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Latest West Michigan bus crash prompts safety questions

A Friday morning crash involving a Rockford school bus marked the fourth such incident in under a month.

ROCKFORD, Mich. — Another crash involving a school bus sparked safety questions Friday.

Michigan State Police told 13 On Your Side the Rockford bus involved in Friday morning’s crash was still operable and had likely been driven back to the bus garage for repairs.

A photo from Michigan State Police showed the scene of the early morning head-on crash on M-44. The hood of the truck investigators said was at fault was left crumpled.

Credit: MSP

RELATED: CAUGHT ON CAM: Drivers violating school bus safety laws cited during Operation Safe Stop

No students were injured.

It marked the fourth accident involving a school bus in under a month: first, a crash in Caledonia Township that occurred in late September, a rollover in which the driver of the other car involved was cited in Spring Lake and a crash that hospitalized four children in the Grand Haven area.

The crashes have only added to the collective headache brought on by a national driver shortage.

RELATED: No students hurt after truck driver crashes into Rockford School bus

In a joint nationwide survey out last month, a full half of all transportation coordinators described to the National School Transportation Association shortages that had grown bad or desperate.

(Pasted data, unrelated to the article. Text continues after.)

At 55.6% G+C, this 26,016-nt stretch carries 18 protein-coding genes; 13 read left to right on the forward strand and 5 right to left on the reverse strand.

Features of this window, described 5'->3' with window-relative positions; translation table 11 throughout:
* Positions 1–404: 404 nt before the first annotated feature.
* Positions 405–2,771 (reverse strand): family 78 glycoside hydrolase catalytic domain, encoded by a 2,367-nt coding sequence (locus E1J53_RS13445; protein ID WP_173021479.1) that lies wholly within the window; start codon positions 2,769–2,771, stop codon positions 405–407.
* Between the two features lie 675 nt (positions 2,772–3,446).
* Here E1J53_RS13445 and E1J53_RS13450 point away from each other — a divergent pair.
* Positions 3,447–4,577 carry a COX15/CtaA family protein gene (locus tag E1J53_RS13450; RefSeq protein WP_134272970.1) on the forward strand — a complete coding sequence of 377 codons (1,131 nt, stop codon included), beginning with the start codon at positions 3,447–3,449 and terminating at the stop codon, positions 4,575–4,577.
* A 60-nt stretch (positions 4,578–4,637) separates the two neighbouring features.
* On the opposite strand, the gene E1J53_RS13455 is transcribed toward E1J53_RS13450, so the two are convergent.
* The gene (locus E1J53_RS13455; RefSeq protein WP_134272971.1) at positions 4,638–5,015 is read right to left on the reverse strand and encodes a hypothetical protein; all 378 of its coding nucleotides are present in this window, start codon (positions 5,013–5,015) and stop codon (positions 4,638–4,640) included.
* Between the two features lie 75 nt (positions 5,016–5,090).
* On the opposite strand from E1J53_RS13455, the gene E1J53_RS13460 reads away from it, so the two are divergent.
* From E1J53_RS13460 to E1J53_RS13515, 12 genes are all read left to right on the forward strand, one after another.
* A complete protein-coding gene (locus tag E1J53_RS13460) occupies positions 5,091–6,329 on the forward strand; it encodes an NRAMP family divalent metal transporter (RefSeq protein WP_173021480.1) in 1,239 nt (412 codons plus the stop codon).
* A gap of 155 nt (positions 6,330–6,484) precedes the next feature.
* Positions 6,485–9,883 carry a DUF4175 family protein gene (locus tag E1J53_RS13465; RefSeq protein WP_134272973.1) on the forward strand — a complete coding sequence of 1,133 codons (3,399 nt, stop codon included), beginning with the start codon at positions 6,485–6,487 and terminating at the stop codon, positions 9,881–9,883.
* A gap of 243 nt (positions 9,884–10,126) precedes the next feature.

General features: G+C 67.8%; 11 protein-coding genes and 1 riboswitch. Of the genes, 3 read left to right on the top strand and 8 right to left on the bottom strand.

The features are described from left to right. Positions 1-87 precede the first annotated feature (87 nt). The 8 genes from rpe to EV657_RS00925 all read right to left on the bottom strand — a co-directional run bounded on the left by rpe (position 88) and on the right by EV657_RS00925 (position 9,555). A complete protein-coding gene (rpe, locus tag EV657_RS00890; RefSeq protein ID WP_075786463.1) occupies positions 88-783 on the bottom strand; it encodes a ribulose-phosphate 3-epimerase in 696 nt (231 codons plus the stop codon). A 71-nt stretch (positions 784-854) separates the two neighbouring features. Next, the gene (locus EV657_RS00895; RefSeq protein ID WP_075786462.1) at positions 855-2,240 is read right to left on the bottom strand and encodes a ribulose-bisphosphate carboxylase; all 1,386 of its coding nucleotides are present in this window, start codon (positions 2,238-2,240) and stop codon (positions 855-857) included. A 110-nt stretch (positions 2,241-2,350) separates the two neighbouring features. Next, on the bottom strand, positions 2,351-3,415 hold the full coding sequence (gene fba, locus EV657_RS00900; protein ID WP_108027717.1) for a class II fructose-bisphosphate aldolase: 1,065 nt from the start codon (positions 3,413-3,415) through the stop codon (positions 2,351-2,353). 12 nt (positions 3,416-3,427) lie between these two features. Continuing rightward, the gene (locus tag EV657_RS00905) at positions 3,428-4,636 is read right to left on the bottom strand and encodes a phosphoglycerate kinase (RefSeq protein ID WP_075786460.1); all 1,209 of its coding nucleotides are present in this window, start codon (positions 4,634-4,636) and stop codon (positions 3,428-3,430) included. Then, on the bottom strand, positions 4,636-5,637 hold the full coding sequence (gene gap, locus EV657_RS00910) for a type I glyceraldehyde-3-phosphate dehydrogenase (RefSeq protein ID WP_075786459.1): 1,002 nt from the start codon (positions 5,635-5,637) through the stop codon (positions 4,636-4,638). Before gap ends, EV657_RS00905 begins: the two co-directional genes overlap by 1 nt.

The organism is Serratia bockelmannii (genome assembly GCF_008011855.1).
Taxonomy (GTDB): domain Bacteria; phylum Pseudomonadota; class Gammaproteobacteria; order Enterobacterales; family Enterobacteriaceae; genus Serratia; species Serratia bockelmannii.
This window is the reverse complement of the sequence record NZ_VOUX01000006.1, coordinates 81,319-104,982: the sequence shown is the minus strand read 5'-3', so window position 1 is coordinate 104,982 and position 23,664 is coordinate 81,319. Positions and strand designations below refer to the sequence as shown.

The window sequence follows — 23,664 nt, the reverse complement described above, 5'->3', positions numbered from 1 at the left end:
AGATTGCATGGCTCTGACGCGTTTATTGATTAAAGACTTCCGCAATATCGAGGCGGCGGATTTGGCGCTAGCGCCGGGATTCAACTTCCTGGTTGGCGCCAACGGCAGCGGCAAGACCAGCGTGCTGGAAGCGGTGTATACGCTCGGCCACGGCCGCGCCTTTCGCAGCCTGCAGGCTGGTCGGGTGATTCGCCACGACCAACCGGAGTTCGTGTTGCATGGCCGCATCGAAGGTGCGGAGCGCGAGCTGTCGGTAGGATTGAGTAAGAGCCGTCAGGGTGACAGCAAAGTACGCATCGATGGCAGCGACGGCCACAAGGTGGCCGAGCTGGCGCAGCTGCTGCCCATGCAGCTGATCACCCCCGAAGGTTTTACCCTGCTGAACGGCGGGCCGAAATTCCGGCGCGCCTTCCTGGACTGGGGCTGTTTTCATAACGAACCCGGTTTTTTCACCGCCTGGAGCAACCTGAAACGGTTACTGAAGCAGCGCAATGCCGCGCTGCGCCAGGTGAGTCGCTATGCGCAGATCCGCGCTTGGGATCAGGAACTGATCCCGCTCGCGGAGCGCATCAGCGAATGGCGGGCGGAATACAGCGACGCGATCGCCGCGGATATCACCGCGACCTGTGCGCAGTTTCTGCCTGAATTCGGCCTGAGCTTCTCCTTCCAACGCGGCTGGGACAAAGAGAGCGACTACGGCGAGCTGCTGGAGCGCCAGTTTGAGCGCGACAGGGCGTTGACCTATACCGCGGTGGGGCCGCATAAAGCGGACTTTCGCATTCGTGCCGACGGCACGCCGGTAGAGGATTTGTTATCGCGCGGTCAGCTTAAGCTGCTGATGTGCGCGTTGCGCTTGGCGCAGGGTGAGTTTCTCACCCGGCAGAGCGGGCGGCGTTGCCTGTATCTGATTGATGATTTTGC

Some Massachusetts bus riders found new drivers kitted-out in camo after the governor of that state had been forced to call in the National Guard.

With the rush to hire fresh help, some question whether bussing companies may be cutting corners to streamline the process.

Due to an influx in crashes involving school buses and a shortage of bus drivers, we're looking into what it takes to be a bus driver. 13 ON YOUR SIDE's Charlie Tinker digs into the process at 5 p.m.

Posted by 13 On Your Side on Friday, October 22, 2021

It was a question 13 On Your Side asked Dean Transportation’s Kevin Harkness via Zoom Friday.

“Would we love to get people started right away,” Harkness questioned. “Yes… but we’re not hauling truckloads of eggs… we’re transporting students to and from school. We want to get them there safely. So, we won’t cut corners.”

Dean's regional manager for Kent County told this reporter the company was still short dozens of drivers for the moment. The vetting process, however, Harkness related, remained just as stringent. New hires are still put through the paces, must complete a background check and be certified by the state.

Dean and Harkness, meanwhile, were counting on new incentives to bridge the gap.

“We have sign-on bonuses,” Harkness explained. “We’ve had a wage increase recently at many of our locations. We’re doing everything we can feasibly do.”

While the situation was improving as of Friday, Harkness, who now also regularly gets behind the wheel himself, told 13 On Your Side his region still sought 30-40 new drivers to pick up vacant shifts and routes.

To apply, click here.

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